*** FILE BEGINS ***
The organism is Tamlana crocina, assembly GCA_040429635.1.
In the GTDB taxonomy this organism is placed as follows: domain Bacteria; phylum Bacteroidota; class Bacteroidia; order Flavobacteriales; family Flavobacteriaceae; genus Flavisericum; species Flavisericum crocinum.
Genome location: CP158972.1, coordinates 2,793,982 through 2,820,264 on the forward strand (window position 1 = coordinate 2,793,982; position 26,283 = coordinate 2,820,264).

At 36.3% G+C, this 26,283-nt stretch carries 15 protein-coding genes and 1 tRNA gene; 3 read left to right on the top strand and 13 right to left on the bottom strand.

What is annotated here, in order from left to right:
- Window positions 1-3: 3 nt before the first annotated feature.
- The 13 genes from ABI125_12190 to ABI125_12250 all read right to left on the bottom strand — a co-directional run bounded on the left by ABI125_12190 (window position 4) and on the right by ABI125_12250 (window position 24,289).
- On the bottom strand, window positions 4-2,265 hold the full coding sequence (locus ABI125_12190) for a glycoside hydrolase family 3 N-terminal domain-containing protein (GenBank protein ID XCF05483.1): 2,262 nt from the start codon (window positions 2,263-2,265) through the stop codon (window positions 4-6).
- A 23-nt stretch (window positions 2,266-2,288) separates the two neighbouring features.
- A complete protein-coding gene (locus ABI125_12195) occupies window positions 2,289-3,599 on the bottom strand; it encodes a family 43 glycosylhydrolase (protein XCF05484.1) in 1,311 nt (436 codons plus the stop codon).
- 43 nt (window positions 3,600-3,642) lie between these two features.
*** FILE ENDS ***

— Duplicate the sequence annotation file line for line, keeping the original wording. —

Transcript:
The organism is Tamlana crocina, assembly GCA_040429635.1.
In the GTDB taxonomy this organism is placed as follows: domain Bacteria; phylum Bacteroidota; class Bacteroidia; order Flavobacteriales; family Flavobacteriaceae; genus Flavisericum; species Flavisericum crocinum.
Genome location: CP158972.1, coordinates 2,793,982 through 2,820,264 on the forward strand (window position 1 = coordinate 2,793,982; position 26,283 = coordinate 2,820,264).

At 36.3% G+C, this 26,283-nt stretch carries 15 protein-coding genes and 1 tRNA gene; 3 read left to right on the top strand and 13 right to left on the bottom strand.

What is annotated here, in order from left to right:
- Window positions 1-3: 3 nt before the first annotated feature.
- The 13 genes from ABI125_12190 to ABI125_12250 all read right to left on the bottom strand — a co-directional run bounded on the left by ABI125_12190 (window position 4) and on the right by ABI125_12250 (window position 24,289).
- On the bottom strand, window positions 4-2,265 hold the full coding sequence (locus ABI125_12190) for a glycoside hydrolase family 3 N-terminal domain-containing protein (GenBank protein ID XCF05483.1): 2,262 nt from the start codon (window positions 2,263-2,265) through the stop codon (window positions 4-6).
- A 23-nt stretch (window positions 2,266-2,288) separates the two neighbouring features.
- A complete protein-coding gene (locus ABI125_12195) occupies window positions 2,289-3,599 on the bottom strand; it encodes a family 43 glycosylhydrolase (protein XCF05484.1) in 1,311 nt (436 codons plus the stop codon).
- 43 nt (window positions 3,600-3,642) lie between these two features.